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The LipiDiDiet trial: what does it add to the current evidence for Fortasyn Connect in early Alzheimer’s disease?

Authors Rasmussen J

Received 10 April 2019

Accepted for publication 14 June 2019

Published 15 August 2019 Volume 2019:14 Pages 1481—1492

DOI https://doi.org/10.2147/CIA.S211739

Checked for plagiarism Yes

Review by Single-blind

Peer reviewers approved by Dr Bik-Wai Bilvick Tai

Peer reviewer comments 2

Editor who approved publication: Dr Richard Walker


Jill Rasmussen1,2

1
Primary Care Specialist Mental Health in Dementia and Learning Disability, Surrey, UK; 2Royal College of General Practitioners Representative for Dementia, London, UK

Abstract: Nutritional factors can influence the risk of developing Alzheimer’s disease (AD) and its rate of progression, and there is, therefore, increasing interest in nutrition as a modifiable risk factor for the disease. Synaptic loss is an important feature of early AD, and the formation of new synapses is dependent on key nutritional elements that are known to be deficient in patients with AD. The daily medical food, Souvenaid, contains Fortasyn Connect, a multinutrient combination developed to specifically address these deficiencies, comprising docosahexaenoic acid, eicosapentaenoic acid, uridine monophosphate, choline, phospholipids, selenium, folic acid, and vitamins B12, B6, C, and E. Although yielding heterogeneous findings, clinical studies of Fortasyn Connect provide preliminary evidence of clinically relevant benefits on cognitive outcomes in prodromal and early AD. The LipiDiDiet trial investigated the effects of Fortasyn Connect on cognition and related measures in prodromal AD, and is the first randomized, controlled, double-blind, multicenter trial study of a non-pharmacological intervention in this setting. The primary efficacy endpoint was change over 24 months in a composite score of cognitive performance using a neuropsychological test battery. Fortasyn Connect had no significant effect on this endpoint, but demonstrated a significant benefit on secondary endpoints, including domains of cognition affected by AD (attention, memory, executive function) and hippocampal atrophy, suggesting a potential benefit on disease progression. Other studies have demonstrated benefits for Fortasyn Connect on nutritional markers and levels of plasma homocysteine. Taken together, current evidence indicates that Fortasyn Connect may show benefit on domains of cognition affected by AD and nutritional measures that influence risk factors for its progression; that it has greater potential for benefit earlier rather than later in the disease; and that it is safe and well tolerated, alone or in combination with AD medications. Further research into its potential role in AD management is therefore warranted.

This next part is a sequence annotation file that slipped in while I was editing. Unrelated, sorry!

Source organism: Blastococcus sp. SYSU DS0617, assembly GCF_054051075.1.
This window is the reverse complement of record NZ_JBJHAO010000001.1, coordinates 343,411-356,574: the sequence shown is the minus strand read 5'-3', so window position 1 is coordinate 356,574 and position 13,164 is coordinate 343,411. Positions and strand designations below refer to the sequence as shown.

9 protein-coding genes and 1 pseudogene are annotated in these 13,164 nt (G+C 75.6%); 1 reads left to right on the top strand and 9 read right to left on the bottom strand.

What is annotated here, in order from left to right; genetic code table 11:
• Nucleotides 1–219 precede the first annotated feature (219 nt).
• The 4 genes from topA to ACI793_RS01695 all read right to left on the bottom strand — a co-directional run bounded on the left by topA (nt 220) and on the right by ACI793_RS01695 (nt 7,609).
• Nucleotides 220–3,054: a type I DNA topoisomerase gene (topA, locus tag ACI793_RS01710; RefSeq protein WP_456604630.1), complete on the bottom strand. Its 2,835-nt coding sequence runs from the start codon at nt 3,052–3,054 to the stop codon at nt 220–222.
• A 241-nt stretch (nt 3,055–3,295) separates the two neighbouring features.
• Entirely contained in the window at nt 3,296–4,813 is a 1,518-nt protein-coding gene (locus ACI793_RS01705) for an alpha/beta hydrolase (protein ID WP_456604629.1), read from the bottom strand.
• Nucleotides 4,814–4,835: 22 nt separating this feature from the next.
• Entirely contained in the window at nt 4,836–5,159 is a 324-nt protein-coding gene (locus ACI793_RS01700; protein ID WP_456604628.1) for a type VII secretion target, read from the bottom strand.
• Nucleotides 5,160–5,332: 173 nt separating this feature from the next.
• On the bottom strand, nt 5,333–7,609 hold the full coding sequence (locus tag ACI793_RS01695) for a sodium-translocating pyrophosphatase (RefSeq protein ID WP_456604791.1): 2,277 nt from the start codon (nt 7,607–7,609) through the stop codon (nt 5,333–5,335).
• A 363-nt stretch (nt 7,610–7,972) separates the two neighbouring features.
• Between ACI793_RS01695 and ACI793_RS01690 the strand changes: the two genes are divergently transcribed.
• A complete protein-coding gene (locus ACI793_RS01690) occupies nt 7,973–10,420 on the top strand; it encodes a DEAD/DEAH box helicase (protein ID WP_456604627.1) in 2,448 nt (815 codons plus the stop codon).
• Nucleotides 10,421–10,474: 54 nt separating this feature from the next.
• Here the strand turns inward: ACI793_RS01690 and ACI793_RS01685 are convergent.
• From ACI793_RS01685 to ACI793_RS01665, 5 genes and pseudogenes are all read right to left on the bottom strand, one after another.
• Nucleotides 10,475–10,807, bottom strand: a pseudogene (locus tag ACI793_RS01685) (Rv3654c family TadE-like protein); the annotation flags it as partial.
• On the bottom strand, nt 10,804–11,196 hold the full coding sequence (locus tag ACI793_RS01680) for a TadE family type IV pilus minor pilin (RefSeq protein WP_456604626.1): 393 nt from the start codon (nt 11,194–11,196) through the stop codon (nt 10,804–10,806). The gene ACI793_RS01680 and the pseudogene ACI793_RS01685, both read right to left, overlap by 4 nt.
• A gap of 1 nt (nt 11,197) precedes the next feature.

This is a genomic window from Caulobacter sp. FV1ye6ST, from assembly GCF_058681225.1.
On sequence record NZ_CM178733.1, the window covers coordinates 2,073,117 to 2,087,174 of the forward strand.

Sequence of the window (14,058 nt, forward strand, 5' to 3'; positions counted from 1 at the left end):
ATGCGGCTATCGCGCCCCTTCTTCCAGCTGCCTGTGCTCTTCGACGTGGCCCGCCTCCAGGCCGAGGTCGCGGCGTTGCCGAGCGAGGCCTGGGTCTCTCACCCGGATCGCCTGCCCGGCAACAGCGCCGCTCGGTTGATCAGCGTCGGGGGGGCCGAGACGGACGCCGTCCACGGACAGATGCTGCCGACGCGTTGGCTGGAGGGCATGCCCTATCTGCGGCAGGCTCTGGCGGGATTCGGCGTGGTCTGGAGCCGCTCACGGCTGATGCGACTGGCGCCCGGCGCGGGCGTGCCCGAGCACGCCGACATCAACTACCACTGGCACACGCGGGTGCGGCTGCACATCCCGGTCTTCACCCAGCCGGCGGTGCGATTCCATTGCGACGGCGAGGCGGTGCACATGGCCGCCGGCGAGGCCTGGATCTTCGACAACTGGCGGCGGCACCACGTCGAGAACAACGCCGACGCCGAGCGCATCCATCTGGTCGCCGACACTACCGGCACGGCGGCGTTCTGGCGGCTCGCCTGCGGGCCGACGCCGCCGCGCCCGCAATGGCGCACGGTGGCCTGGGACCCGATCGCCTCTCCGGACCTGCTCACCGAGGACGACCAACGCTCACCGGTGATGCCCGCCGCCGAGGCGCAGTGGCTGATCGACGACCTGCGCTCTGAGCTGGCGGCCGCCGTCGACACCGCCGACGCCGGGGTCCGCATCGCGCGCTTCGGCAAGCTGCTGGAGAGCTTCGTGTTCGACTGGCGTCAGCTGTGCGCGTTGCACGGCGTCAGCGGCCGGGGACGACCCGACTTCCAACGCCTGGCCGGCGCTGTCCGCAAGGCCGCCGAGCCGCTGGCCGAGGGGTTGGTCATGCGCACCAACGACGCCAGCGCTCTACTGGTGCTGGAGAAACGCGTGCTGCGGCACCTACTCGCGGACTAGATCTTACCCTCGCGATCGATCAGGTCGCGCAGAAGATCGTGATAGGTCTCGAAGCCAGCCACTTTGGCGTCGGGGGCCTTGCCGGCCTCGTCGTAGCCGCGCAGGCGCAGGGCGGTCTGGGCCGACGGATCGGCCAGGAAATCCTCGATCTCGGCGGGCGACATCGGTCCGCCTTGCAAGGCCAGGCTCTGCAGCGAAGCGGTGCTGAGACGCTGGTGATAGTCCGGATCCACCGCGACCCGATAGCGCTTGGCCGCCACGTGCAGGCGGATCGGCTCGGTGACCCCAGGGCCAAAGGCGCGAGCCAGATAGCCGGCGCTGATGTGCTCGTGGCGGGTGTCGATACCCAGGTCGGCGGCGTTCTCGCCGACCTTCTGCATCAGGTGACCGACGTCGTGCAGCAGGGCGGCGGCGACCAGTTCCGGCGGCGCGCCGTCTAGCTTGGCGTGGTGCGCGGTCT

Keywords: nutrition, medical food, cognition, modifiable risk factors

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